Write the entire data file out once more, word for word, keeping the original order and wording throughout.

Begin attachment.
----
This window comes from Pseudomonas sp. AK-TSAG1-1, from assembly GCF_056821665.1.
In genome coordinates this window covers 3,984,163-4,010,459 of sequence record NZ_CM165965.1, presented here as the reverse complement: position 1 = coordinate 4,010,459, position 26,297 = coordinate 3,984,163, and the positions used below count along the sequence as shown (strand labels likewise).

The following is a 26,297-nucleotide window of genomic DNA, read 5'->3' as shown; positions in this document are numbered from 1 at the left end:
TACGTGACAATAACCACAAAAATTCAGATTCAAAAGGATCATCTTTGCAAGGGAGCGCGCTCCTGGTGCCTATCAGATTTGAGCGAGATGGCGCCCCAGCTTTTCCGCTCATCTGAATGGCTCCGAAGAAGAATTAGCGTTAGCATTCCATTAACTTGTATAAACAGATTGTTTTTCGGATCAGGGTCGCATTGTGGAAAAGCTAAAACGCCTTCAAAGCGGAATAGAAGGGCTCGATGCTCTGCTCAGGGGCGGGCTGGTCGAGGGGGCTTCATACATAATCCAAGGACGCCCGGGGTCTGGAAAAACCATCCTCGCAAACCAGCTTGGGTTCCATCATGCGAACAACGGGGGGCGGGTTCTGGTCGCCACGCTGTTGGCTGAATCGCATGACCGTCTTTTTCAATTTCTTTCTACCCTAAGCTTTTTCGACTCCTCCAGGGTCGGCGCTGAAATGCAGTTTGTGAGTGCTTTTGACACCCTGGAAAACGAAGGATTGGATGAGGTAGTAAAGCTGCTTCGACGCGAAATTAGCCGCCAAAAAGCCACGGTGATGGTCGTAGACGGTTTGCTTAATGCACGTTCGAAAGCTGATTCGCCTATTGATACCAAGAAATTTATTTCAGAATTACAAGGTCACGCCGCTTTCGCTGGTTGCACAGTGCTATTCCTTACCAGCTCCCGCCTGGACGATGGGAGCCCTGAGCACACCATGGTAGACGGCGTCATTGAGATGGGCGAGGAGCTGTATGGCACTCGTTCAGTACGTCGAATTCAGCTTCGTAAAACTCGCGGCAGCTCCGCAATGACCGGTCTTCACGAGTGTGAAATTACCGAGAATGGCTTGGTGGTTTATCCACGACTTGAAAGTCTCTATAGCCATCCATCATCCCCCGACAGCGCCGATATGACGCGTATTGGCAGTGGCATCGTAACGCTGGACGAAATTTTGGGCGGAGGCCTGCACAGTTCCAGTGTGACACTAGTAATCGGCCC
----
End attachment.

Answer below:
This window comes from Pseudomonas sp. AK-TSAG1-1, from assembly GCF_056821665.1.
In genome coordinates this window covers 3,984,163-4,010,459 of sequence record NZ_CM165965.1, presented here as the reverse complement: position 1 = coordinate 4,010,459, position 26,297 = coordinate 3,984,163, and the positions used below count along the sequence as shown (strand labels likewise).

The following is a 26,297-nucleotide window of genomic DNA, read 5'->3' as shown; positions in this document are numbered from 1 at the left end:
TACGTGACAATAACCACAAAAATTCAGATTCAAAAGGATCATCTTTGCAAGGGAGCGCGCTCCTGGTGCCTATCAGATTTGAGCGAGATGGCGCCCCAGCTTTTCCGCTCATCTGAATGGCTCCGAAGAAGAATTAGCGTTAGCATTCCATTAACTTGTATAAACAGATTGTTTTTCGGATCAGGGTCGCATTGTGGAAAAGCTAAAACGCCTTCAAAGCGGAATAGAAGGGCTCGATGCTCTGCTCAGGGGCGGGCTGGTCGAGGGGGCTTCATACATAATCCAAGGACGCCCGGGGTCTGGAAAAACCATCCTCGCAAACCAGCTTGGGTTCCATCATGCGAACAACGGGGGGCGGGTTCTGGTCGCCACGCTGTTGGCTGAATCGCATGACCGTCTTTTTCAATTTCTTTCTACCCTAAGCTTTTTCGACTCCTCCAGGGTCGGCGCTGAAATGCAGTTTGTGAGTGCTTTTGACACCCTGGAAAACGAAGGATTGGATGAGGTAGTAAAGCTGCTTCGACGCGAAATTAGCCGCCAAAAAGCCACGGTGATGGTCGTAGACGGTTTGCTTAATGCACGTTCGAAAGCTGATTCGCCTATTGATACCAAGAAATTTATTTCAGAATTACAAGGTCACGCCGCTTTCGCTGGTTGCACAGTGCTATTCCTTACCAGCTCCCGCCTGGACGATGGGAGCCCTGAGCACACCATGGTAGACGGCGTCATTGAGATGGGCGAGGAGCTGTATGGCACTCGTTCAGTACGTCGAATTCAGCTTCGTAAAACTCGCGGCAGCTCCGCAATGACCGGTCTTCACGAGTGTGAAATTACCGAGAATGGCTTGGTGGTTTATCCACGACTTGAAAGTCTCTATAGCCATCCATCATCCCCCGACAGCGCCGATATGACGCGTATTGGCAGTGGCATCGTAACGCTGGACGAAATTTTGGGCGGAGGCCTGCACAGTTCCAGTGTGACACTAGTAATCGGCCC